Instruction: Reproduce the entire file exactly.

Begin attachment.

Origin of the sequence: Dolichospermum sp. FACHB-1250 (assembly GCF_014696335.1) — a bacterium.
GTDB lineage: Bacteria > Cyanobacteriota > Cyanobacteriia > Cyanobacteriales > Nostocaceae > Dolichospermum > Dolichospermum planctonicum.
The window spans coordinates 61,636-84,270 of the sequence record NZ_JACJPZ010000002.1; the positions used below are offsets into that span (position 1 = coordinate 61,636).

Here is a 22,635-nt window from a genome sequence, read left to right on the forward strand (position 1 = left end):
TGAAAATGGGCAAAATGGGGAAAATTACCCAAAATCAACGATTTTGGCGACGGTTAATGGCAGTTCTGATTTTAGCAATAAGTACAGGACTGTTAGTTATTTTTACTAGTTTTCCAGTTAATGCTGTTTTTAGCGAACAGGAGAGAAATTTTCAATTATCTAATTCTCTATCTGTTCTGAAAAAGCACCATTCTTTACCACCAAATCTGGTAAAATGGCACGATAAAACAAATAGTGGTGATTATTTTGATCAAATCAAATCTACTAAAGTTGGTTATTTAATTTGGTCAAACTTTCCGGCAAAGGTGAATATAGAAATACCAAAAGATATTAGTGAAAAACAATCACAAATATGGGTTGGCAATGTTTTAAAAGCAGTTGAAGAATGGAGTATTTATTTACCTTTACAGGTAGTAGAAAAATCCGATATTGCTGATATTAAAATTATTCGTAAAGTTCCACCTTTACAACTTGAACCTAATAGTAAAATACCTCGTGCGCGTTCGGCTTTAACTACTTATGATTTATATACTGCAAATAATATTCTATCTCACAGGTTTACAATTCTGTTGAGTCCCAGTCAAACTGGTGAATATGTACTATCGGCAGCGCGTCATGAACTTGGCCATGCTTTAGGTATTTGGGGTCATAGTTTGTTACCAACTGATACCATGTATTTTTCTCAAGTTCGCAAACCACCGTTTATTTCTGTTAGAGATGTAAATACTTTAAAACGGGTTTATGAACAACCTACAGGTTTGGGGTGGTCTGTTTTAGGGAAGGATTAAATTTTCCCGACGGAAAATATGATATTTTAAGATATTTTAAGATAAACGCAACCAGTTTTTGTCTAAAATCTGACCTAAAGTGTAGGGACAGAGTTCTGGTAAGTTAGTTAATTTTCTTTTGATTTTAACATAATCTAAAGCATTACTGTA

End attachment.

Origin of the sequence: Dolichospermum sp. FACHB-1250 (assembly GCF_014696335.1) — a bacterium.
GTDB lineage: Bacteria > Cyanobacteriota > Cyanobacteriia > Cyanobacteriales > Nostocaceae > Dolichospermum > Dolichospermum planctonicum.
The window spans coordinates 61,636-84,270 of the sequence record NZ_JACJPZ010000002.1; the positions used below are offsets into that span (position 1 = coordinate 61,636).

Here is a 22,635-nt window from a genome sequence, read left to right on the forward strand (position 1 = left end):
TGAAAATGGGCAAAATGGGGAAAATTACCCAAAATCAACGATTTTGGCGACGGTTAATGGCAGTTCTGATTTTAGCAATAAGTACAGGACTGTTAGTTATTTTTACTAGTTTTCCAGTTAATGCTGTTTTTAGCGAACAGGAGAGAAATTTTCAATTATCTAATTCTCTATCTGTTCTGAAAAAGCACCATTCTTTACCACCAAATCTGGTAAAATGGCACGATAAAACAAATAGTGGTGATTATTTTGATCAAATCAAATCTACTAAAGTTGGTTATTTAATTTGGTCAAACTTTCCGGCAAAGGTGAATATAGAAATACCAAAAGATATTAGTGAAAAACAATCACAAATATGGGTTGGCAATGTTTTAAAAGCAGTTGAAGAATGGAGTATTTATTTACCTTTACAGGTAGTAGAAAAATCCGATATTGCTGATATTAAAATTATTCGTAAAGTTCCACCTTTACAACTTGAACCTAATAGTAAAATACCTCGTGCGCGTTCGGCTTTAACTACTTATGATTTATATACTGCAAATAATATTCTATCTCACAGGTTTACAATTCTGTTGAGTCCCAGTCAAACTGGTGAATATGTACTATCGGCAGCGCGTCATGAACTTGGCCATGCTTTAGGTATTTGGGGTCATAGTTTGTTACCAACTGATACCATGTATTTTTCTCAAGTTCGCAAACCACCGTTTATTTCTGTTAGAGATGTAAATACTTTAAAACGGGTTTATGAACAACCTACAGGTTTGGGGTGGTCTGTTTTAGGGAAGGATTAAATTTTCCCGACGGAAAATATGATATTTTAAGATATTTTAAGATAAACGCAACCAGTTTTTGTCTAAAATCTGACCTAAAGTGTAGGGACAGAGTTCTGGTAAGTTAGTTAATTTTCTTTTGATTTTAACATAATCTAAAGCATTACTGTA